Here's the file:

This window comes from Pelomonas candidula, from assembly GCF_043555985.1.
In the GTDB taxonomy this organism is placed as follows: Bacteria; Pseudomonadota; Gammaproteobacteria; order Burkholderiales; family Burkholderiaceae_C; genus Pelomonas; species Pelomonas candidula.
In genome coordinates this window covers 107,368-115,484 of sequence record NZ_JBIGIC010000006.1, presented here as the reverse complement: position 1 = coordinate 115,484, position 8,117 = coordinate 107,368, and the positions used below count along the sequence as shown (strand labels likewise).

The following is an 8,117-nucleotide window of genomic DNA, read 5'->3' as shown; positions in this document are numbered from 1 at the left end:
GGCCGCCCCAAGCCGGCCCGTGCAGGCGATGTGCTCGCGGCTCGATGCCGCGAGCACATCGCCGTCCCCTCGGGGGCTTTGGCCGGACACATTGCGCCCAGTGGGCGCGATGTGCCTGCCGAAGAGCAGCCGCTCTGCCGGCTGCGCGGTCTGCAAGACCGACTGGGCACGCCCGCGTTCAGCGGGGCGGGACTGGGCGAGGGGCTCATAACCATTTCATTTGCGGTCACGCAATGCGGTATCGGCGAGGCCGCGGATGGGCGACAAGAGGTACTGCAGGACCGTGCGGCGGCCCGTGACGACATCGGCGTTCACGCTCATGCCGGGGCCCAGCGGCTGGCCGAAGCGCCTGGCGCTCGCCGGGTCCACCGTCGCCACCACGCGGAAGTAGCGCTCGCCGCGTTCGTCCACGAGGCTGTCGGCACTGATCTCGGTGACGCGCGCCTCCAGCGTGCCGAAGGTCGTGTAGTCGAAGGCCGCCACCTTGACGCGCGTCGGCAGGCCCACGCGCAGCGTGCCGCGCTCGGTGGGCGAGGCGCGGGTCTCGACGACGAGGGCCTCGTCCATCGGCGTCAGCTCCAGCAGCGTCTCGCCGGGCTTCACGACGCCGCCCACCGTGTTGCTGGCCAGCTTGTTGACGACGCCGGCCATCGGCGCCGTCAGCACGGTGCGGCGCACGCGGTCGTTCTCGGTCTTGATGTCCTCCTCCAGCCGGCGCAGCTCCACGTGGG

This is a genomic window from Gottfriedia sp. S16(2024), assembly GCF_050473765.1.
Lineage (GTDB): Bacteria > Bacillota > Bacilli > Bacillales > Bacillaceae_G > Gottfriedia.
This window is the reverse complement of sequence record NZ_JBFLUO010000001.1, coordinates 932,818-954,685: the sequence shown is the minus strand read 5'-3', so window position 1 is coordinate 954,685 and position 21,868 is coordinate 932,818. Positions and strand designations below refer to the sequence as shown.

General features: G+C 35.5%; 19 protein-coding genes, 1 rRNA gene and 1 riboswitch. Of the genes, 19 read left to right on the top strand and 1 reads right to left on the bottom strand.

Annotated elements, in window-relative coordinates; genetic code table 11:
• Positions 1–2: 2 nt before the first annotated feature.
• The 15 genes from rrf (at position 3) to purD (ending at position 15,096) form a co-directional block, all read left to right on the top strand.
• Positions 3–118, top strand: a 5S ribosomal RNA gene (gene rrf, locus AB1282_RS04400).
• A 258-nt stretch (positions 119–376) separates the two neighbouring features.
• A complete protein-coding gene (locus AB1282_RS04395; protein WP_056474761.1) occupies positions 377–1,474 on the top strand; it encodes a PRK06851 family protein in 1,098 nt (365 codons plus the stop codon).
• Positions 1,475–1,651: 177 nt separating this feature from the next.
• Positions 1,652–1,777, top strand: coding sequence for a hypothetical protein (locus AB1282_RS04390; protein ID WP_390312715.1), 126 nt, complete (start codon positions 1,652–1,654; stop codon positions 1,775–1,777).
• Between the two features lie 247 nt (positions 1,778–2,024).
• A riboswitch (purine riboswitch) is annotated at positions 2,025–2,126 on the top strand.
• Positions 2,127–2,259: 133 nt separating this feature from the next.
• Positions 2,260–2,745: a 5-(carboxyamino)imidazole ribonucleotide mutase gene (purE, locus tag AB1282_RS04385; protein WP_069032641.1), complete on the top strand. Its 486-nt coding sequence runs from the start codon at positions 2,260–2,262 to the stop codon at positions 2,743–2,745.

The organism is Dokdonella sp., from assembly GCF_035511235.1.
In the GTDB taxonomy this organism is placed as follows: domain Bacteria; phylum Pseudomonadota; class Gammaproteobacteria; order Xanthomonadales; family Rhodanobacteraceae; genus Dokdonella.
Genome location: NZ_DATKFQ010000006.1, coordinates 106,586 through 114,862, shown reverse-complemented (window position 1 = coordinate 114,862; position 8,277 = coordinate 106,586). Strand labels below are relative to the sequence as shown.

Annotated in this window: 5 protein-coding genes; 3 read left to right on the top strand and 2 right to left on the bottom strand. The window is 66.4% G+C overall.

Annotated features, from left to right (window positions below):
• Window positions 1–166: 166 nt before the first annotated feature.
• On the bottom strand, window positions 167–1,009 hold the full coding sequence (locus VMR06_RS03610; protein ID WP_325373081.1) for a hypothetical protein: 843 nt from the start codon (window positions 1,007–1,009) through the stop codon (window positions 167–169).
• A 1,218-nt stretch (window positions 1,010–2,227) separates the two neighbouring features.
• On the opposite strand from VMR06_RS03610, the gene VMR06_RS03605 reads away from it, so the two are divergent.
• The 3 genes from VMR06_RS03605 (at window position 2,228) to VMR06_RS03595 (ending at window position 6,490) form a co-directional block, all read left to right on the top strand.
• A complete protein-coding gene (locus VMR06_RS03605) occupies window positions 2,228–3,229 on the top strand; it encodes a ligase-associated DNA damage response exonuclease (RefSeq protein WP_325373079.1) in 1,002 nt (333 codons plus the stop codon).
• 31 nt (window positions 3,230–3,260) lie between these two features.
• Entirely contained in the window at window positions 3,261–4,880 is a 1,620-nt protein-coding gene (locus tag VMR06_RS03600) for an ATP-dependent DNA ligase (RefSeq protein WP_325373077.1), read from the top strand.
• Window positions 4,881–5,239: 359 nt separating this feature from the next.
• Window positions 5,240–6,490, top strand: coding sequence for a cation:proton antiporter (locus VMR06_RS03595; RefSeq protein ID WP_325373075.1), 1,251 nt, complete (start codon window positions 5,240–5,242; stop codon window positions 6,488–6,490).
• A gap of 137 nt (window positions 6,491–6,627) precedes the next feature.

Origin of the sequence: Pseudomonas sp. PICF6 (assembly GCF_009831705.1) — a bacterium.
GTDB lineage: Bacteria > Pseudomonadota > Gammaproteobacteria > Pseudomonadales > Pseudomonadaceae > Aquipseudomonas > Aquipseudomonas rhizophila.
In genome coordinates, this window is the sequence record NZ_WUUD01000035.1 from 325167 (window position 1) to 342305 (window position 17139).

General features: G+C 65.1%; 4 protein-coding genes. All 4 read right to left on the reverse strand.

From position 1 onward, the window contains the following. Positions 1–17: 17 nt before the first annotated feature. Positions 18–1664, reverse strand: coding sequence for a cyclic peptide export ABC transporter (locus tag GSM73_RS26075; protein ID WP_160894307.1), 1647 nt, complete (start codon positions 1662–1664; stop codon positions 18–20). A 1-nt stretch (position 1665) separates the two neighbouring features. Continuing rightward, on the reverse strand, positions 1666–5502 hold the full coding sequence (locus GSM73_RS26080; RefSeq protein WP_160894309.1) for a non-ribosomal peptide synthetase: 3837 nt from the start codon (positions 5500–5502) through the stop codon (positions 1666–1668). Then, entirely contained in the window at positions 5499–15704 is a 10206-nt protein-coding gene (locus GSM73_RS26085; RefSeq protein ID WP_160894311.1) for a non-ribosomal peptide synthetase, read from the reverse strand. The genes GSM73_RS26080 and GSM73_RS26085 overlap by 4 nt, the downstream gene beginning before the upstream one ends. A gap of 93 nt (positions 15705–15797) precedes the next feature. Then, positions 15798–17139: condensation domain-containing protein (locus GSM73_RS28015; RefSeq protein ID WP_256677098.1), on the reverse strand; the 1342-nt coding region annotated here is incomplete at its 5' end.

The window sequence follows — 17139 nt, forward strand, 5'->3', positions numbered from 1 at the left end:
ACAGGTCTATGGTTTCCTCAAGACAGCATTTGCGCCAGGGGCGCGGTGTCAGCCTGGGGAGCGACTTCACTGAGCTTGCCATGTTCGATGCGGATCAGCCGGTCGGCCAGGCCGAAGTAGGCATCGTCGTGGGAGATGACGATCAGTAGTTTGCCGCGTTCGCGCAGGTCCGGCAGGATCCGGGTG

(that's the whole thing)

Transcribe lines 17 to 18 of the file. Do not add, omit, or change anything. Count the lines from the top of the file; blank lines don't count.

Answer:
• Positions 1,652–1,777, top strand: coding sequence for a hypothetical protein (locus AB1282_RS04390; protein ID WP_390312715.1), 126 nt, complete (start codon positions 1,652–1,654; stop codon positions 1,775–1,777).
• Between the two features lie 247 nt (positions 1,778–2,024).